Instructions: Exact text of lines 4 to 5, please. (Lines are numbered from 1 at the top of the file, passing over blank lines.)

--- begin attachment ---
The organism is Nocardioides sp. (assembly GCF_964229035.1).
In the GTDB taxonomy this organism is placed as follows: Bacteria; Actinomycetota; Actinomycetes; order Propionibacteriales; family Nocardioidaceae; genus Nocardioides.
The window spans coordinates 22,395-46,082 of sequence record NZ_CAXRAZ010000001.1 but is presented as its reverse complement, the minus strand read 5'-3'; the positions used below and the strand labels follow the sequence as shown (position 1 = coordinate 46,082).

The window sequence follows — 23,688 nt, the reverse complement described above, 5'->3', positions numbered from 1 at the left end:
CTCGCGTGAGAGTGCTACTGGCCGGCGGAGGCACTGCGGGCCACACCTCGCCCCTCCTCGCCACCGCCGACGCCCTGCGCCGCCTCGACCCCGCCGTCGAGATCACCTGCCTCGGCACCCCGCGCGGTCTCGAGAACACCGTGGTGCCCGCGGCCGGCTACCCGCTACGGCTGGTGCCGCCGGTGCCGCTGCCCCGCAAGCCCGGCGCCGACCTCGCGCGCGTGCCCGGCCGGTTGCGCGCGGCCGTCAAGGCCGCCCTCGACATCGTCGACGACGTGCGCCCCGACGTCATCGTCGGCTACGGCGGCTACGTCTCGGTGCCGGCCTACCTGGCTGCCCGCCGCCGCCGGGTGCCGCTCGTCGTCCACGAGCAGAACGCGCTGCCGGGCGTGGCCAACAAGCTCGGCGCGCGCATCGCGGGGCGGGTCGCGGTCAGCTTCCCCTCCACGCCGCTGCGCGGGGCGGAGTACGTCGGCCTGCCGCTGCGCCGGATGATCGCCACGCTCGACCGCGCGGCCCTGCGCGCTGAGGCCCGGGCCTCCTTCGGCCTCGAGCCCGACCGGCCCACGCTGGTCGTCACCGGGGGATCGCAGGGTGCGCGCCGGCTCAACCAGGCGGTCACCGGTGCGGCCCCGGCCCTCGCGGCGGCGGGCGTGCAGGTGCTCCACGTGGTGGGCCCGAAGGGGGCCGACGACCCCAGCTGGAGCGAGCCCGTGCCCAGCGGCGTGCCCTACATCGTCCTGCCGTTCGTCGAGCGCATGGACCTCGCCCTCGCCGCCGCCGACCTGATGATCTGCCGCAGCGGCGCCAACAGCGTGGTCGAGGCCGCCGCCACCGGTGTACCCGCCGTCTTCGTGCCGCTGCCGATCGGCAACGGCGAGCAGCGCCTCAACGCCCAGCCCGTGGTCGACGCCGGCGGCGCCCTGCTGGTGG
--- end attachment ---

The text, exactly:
The window sequence follows — 23,688 nt, the reverse complement described above, 5'->3', positions numbered from 1 at the left end:
CTCGCGTGAGAGTGCTACTGGCCGGCGGAGGCACTGCGGGCCACACCTCGCCCCTCCTCGCCACCGCCGACGCCCTGCGCCGCCTCGACCCCGCCGTCGAGATCACCTGCCTCGGCACCCCGCGCGGTCTCGAGAACACCGTGGTGCCCGCGGCCGGCTACCCGCTACGGCTGGTGCCGCCGGTGCCGCTGCCCCGCAAGCCCGGCGCCGACCTCGCGCGCGTGCCCGGCCGGTTGCGCGCGGCCGTCAAGGCCGCCCTCGACATCGTCGACGACGTGCGCCCCGACGTCATCGTCGGCTACGGCGGCTACGTCTCGGTGCCGGCCTACCTGGCTGCCCGCCGCCGCCGGGTGCCGCTCGTCGTCCACGAGCAGAACGCGCTGCCGGGCGTGGCCAACAAGCTCGGCGCGCGCATCGCGGGGCGGGTCGCGGTCAGCTTCCCCTCCACGCCGCTGCGCGGGGCGGAGTACGTCGGCCTGCCGCTGCGCCGGATGATCGCCACGCTCGACCGCGCGGCCCTGCGCGCTGAGGCCCGGGCCTCCTTCGGCCTCGAGCCCGACCGGCCCACGCTGGTCGTCACCGGGGGATCGCAGGGTGCGCGCCGGCTCAACCAGGCGGTCACCGGTGCGGCCCCGGCCCTCGCGGCGGCGGGCGTGCAGGTGCTCCACGTGGTGGGCCCGAAGGGGGCCGACGACCCCAGCTGGAGCGAGCCCGTGCCCAGCGGCGTGCCCTACATCGTCCTGCCGTTCGTCGAGCGCATGGACCTCGCCCTCGCCGCCGCCGACCTGATGATCTGCCGCAGCGGCGCCAACAGCGTGGTCGAGGCCGCCGCCACCGGTGTACCCGCCGTCTTCGTGCCGCTGCCGATCGGCAACGGCGAGCAGCGCCTCAACGCCCAGCCCGTGGTCGACGCCGGCGGCGCCCTGCTGGTGG